Monday, October 15, 2012

Get Up and Go

Last Wednesday I went for a hike up Flattop with a new friend. Flattop is that hike that every place has that everyone has done, except that being Alaska, it's a bit more of a steep scramble compared to most other place's "everyone's done that" hike.
I had not hiked Flattop, but as it turned out, it was the perfect spot to go for the evening. Crystal clear skies, low-level fog, and an October sunset made for vistas to Denali to the north and Iliamna to the south.

The tall ones to the north.

O'Malley Peak and Powerline Pass Valley buried in fog.

Iliamna, Redoubt, and Spurr across the Inlet.
I had Friday off, and I planned for an early start to attack Johnson Pass from the north, riding it out and back. A check of the weather station near the northern trailhead at 10 am revealed an ambient of 19 degrees. That was enough to slow me down and think about maybe a more leisurely out and back to Johnson Lake, a mile south of the Pass.

Clear skies prevailed.

Bench Peak, seen from the shores of Bench Lake.

Looking north from Johnson Lake, just south of the Pass.

Maria Peak from Johnson Lake.

The trail could be described as 50/50: 50% fast, frozen hard pack; 50% other. Other consisted of freeze-thaw mud/slime, plexi-glass ice, hoar frost dirt (looks like its frozen but is actually crystallized and collapses like styrafoam), and a few wheel-swallowing muck holes that looked solid from above but were anything but that an inch or two below the surface. Going was slow, and I could not clean any of the technical sections. Vegetation was non-existent and the trail was dead quiet. I was glad I finally got to ride this section of trail, the only section of Kenai single track I had not yet ridden this year. It's a challenging, entirely different from the south end of the pass, and a place I wish I could ride more often, though the 6-foot+ tall stalks of cow parsnip reminded me of why spring and fall are the only times to come here.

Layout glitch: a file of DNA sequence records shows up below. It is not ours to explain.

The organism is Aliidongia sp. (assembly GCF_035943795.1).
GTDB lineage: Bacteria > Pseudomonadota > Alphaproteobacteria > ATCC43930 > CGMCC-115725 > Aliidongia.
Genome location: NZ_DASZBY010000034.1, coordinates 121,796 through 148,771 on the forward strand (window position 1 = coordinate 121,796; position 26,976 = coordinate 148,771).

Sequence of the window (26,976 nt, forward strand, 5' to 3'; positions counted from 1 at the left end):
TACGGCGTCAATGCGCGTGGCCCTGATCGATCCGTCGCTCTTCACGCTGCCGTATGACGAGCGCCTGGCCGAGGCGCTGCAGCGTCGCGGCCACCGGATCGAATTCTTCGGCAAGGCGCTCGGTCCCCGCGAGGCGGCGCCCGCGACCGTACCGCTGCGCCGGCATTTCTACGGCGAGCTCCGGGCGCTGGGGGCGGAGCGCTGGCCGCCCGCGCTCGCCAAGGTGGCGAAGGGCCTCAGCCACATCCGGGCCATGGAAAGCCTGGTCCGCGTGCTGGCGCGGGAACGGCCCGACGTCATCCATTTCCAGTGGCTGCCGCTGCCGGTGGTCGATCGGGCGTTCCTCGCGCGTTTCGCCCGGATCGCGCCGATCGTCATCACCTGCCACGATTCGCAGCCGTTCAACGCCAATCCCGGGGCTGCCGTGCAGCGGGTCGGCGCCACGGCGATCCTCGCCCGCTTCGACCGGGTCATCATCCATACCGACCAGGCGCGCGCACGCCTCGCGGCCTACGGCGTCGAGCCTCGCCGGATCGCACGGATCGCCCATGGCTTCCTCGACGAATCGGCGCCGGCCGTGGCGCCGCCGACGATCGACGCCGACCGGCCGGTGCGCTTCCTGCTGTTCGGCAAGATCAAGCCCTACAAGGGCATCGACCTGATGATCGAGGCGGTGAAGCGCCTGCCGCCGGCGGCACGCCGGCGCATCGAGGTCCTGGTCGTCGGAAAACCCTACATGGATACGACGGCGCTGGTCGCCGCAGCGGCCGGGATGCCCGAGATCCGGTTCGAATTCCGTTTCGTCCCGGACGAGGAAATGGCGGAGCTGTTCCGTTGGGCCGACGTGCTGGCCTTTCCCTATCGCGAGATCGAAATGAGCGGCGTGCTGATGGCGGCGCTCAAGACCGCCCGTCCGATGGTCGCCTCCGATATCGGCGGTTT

Bridge, mountain, waterfall.

Cold and tired, I stopped into Cooper Landing for food, and carried on to Sterling to crash at the lodge for the night. After talking with Joe for a while on his efforts to retrieve his docks lost in the floods, I went to zonk out.
Nearly asleep, I started to notice my room was getting brighter and brighter. Light pollution is non-existent at camp, except for when ice-fogs set in, and then the ambiance id orange from sodium lights on the highway, not pale green as the rooms seemed to be.
I peered out the window and to the north the sky was alive.
I watched the aurora dance for a while before finally going outside and shivering for a bit. The show was awesome, but the pictures sucked. This was the best I got. Others are more talented in this arena than I: Time Lapse Video
Saturday I rode Crescent Lake Trail. Skies had turned gray. I put together a 1-minute video.

On the way to the Lake I passed only 2 people coming down from a night at the cabin. When I reached the little shelter smoke was still whisping from the stove pipe, and with feet cold from crossing icy streams, I helped myself to the residual warmth inside. I spend a while there, enjoying the quiet, when I noticed it has started snowing outside, hard. The ride out was pretty. Big, fat flakes were falling hard, but only seemed able to make a dusting of a coating on a trail that was otherwise frozen hard. It was one of those rides that you know you're never going to forget.
Sunday morning I was up early to meet Adam. Earlier this fall I helped Adam put is duck hunting gear out on the Knik River just north of Anchorage. With winter moving in quick it was time to pull it, and a good tide early in the morning necessitated the dawn patrol. Fortunately quite a few others had similar ideas, and there was lots of help. Unfortunately, even though we had a pretty cool sunrise, my camera disliked the low light, so I have only a 10 second video.

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